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Dynamic patterns of dissolved nitrogen in the Southern Bight of the North Sea
Baeyens, W.F.J.; Mommaerts, J.-P.; Goeyens, L.; Dehairs, F.A.; Dedeurwaerder, H.; Decadt, G. (1984). Dynamic patterns of dissolved nitrogen in the Southern Bight of the North Sea. Est., Coast. and Shelf Sci. 18(5): 499-510.
In: Estuarine, Coastal and Shelf Science. Academic Press: London; New York. ISSN 0272-7714; e-ISSN 1096-0015, more
Peer reviewed article  

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    Chemical elements > Nonmetals > Atmospheric gases > Nitrogen > Organic nitrogen > Dissolved organic matter > Dissolved organic nitrogen
    ANE, North Sea, Southern Bight [Marine Regions]

Authors  Top 
  • Baeyens, W.F.J., more
  • Mommaerts, J.-P., more
  • Goeyens, L., more
  • Dehairs, F.A., more
  • Dedeurwaerder, H., more
  • Decadt, G.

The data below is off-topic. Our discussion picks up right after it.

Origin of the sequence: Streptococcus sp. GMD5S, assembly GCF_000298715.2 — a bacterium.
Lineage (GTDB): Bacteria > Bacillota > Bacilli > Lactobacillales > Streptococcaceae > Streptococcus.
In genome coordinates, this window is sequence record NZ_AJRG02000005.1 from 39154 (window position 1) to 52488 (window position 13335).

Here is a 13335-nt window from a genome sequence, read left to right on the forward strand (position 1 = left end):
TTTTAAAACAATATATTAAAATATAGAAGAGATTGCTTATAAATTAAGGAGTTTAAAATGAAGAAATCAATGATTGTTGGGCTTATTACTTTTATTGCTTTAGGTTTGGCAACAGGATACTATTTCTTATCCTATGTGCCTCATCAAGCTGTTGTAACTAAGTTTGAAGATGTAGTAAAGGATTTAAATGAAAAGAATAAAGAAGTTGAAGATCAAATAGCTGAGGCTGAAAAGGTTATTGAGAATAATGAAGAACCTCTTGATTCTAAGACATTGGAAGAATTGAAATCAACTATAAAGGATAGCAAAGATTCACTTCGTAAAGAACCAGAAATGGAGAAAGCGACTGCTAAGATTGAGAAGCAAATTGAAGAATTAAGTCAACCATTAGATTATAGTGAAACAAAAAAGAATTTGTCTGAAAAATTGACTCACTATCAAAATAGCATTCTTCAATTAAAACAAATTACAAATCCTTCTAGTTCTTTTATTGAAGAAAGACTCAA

Spatial and temporal variations of dissolved inorganic nitrogen (DIN) have been assessed in onshore and offshore areas of the Southern Bight on the basis of several years' measurements. They indicate that both the residual flow lines and DIN isoconcentration lines run parallel with the coast except in the vicinity of important freshwater discharge points such as the Scheldt estuary. Evidence was found that the seasonal DIN oscillations are not created through fluctuations in input conditions at the lateral boundaries, despite considerable fluctuations in these inputs which include the English Channel (from 500 tons(t) N day-1 in June up to approximately 2000 t N day-1 in February) and also rivers such as the Scheldt estuary (up to 50 t N day-1 in January but less than 5 t day-1 in June-July). In both the onshore and offshore areas the sum of daylight phytoplanktonic nitrogen intake and sediment release of nitrogen corresponds to the observed DIN variations during most of the year. Pelagic N-mineralization from natural or grazing mortality of phytoplankton (220 mg N m-2 day-1 onshore at its maximum) can account for the differences (200mg N day-1 onshore at its maximum), especially at the end of the phytoplankton spring bloom. Although the causes of DIN oscillations onshore and offshore are the same, the results differ because offshore (1) the vegetative season lasts longer, and (2) DIN is exhausted at the end of the phytoplankton spring bloom.

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